Mr Prime Minister. Please forgive me if I sound impertinent. We have not had the pleasure of meeting because I feel it is a futile exercise meeting people who don’t mean what they say. Your talks on the media are also pointless. Nobody now gives much weight to what is said by those in power.
You are surrounded by sycophants, as well as people of ill-repute and of questionable motives. Much of what you do in office is irrelevant.
But my plea to you is that if you cannot do any good, at least try and minimise the harm. Your call to arms for Friday — possibly yours is one of the few governments that asks people to cut their nose to spite their face — left at least 26 people dead in the senseless violence that followed. Did you not realise that given the build-up of the days before, such a move might actually backfire? Some people say that you did this deliberately. I don’t think so.
Now, let me tell you something your sycophants won’t tell you. It doesn’t matter to me or most Pakistanis whether you stay as prime minister or not. In fact, with the passage of time, how much the government matters to most of us will become more and more inconsequential. Your cat and mouse games with the judiciary do not help the average Pakistani in any way. It makes things worse for us.
With foreign investment dwindling and economic activity in a slump, jobs are scarce. Your government’s answer to this is to create employment in the public sector as against making economic conditions better so that jobs are created in the private sector. Your party’s left of centre credentials possibly make you think that this is the way to go. But by stuffing party faithful and many others who are faithless, you are actually bringing down some of the institutions that have held us in good stead in the past. Like PIA and the Pakistan Railways. If you continue on your path, these national entities will collapse. The resignation of the PIA chief is a wake-up call for you.
He will not head a sinking ship.
If that’s not all, your government has the distinction of creating white elephants so that more of the faithless are rewarded. Take the Sindh Bank where the prime purpose is to give jobs, not do banking. At the rate the bank is hiring staff, very soon it will have more staff than possibly the largest private bank in the country and the business generated may compare with the smallest private bank in operation.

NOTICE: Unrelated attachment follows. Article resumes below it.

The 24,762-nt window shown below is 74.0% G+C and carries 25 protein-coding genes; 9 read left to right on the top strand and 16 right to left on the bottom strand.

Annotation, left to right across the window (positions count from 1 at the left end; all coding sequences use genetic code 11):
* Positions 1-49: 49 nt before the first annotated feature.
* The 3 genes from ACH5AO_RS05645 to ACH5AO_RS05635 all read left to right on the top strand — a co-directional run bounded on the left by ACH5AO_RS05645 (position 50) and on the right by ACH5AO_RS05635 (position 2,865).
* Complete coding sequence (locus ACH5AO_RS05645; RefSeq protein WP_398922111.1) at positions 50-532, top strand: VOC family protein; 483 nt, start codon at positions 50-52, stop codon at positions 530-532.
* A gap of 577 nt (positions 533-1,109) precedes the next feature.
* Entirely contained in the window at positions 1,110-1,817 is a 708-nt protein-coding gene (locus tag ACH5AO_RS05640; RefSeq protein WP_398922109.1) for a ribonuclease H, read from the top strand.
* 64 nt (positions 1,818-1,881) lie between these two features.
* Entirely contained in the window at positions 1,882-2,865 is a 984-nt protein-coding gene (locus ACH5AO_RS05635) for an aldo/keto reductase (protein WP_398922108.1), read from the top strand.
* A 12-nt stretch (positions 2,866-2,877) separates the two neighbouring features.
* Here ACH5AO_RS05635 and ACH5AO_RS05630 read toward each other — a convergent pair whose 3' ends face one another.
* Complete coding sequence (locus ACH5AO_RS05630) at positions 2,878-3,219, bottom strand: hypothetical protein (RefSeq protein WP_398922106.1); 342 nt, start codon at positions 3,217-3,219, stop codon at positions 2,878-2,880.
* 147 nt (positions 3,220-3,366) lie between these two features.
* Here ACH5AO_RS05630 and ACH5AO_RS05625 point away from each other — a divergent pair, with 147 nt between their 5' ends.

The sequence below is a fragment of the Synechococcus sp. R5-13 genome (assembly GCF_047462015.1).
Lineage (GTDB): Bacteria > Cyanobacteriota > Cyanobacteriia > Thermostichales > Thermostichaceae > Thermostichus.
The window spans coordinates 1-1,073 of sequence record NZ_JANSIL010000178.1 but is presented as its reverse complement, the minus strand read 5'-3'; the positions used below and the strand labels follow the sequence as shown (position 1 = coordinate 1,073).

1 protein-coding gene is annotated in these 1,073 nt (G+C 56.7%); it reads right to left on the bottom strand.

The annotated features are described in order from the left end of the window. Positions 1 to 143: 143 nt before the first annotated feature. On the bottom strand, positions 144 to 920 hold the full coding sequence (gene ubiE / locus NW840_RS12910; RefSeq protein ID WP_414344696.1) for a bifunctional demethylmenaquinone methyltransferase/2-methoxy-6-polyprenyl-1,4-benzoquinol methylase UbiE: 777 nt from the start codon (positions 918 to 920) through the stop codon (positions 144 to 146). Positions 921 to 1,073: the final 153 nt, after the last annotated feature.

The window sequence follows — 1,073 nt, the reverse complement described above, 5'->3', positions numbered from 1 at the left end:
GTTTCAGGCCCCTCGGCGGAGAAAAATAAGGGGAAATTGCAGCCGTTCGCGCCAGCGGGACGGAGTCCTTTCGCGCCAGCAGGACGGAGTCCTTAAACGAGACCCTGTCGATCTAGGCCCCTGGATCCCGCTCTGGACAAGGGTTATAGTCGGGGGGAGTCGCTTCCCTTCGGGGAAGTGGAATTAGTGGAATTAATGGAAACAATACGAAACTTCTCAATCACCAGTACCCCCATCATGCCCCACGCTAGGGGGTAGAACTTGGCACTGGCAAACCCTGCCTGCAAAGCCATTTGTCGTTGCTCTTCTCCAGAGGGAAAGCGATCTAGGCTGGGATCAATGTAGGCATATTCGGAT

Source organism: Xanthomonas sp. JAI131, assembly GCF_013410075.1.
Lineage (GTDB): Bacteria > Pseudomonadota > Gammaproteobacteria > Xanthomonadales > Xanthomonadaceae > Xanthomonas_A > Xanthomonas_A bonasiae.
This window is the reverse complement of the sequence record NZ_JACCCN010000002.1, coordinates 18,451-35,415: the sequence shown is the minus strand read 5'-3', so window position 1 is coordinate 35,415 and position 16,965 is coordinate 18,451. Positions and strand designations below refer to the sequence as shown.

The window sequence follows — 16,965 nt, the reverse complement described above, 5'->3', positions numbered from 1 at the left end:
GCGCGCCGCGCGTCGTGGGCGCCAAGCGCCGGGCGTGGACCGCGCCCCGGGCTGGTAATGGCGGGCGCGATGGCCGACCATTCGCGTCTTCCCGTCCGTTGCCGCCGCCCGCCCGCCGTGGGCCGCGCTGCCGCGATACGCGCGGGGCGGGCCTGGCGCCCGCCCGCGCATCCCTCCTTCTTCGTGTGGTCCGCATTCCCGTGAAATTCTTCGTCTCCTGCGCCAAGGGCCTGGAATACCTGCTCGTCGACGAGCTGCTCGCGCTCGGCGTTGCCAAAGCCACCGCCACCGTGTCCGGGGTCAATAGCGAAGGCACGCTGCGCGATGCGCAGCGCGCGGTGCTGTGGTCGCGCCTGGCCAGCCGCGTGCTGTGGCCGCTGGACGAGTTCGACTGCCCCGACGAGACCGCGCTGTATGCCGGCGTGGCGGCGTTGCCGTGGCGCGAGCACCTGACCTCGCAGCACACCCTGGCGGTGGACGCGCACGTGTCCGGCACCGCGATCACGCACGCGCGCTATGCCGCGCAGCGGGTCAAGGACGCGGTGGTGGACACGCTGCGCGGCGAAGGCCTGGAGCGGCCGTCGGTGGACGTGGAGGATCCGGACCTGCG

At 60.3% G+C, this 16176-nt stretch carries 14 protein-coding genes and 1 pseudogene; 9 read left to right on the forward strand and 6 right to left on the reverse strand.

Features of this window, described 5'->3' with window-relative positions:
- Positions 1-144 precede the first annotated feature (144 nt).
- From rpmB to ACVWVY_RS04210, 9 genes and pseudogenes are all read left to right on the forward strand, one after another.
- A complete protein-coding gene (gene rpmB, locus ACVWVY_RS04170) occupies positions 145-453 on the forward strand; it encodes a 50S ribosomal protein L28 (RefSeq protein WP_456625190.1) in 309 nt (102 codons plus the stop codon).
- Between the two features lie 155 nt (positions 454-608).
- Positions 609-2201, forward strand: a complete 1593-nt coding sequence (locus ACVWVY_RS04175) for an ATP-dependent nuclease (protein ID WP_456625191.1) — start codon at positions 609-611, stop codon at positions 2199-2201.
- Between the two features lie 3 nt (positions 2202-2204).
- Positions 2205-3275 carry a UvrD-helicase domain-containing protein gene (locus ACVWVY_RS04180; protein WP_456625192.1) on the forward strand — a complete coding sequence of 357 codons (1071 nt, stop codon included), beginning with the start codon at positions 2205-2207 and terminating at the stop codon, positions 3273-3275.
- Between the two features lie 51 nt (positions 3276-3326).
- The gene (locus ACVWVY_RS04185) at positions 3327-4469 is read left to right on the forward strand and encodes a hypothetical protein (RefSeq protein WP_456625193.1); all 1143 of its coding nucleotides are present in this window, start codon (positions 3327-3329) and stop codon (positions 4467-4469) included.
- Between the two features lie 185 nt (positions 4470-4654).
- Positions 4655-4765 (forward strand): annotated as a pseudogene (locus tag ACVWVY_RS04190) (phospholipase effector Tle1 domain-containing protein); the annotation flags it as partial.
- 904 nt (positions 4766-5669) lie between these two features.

You are well within your power to ask me what gives me the right to say all this. Well, I won’t say that being a member of the Fourth Estate, I can question the executive. Also, I will not say that as a voter, I have a right to ask this of the government that I may have helped put in power. But I will say that I pay more income tax than you and possibly many of your cabinet members put together. And every day, my heart bleeds when I see my money being wasted by you and your government at the altar of political expediency.
You have disappointed me on many counts. As an awami prime minister, one would have expected you to stand with the people. Instead, you were so scared of the people that you actually used a helicopter to survey the damage caused in a factory in Karachi — the worst fire across the world at a factory in a decade. Your chief minister in Sindh was quick to announce compensation from the public kitty. I would have wanted the government to seize the assets of the billionaire owner of the factory, auction them within a month and divide the money amongst the victims. You are quick to take into custody 12-year-old Rimsha Masih. But not those who run faulty factories or airlines that kill hundreds.
Your government continues to concede ground to the extremists and the militants. I thought the whole purpose of democracy would be to bring a party to power that would have the mandate to set things right.
Please sir. See the light. Do something right.
Published in The Express Tribune, September 24th, 2012.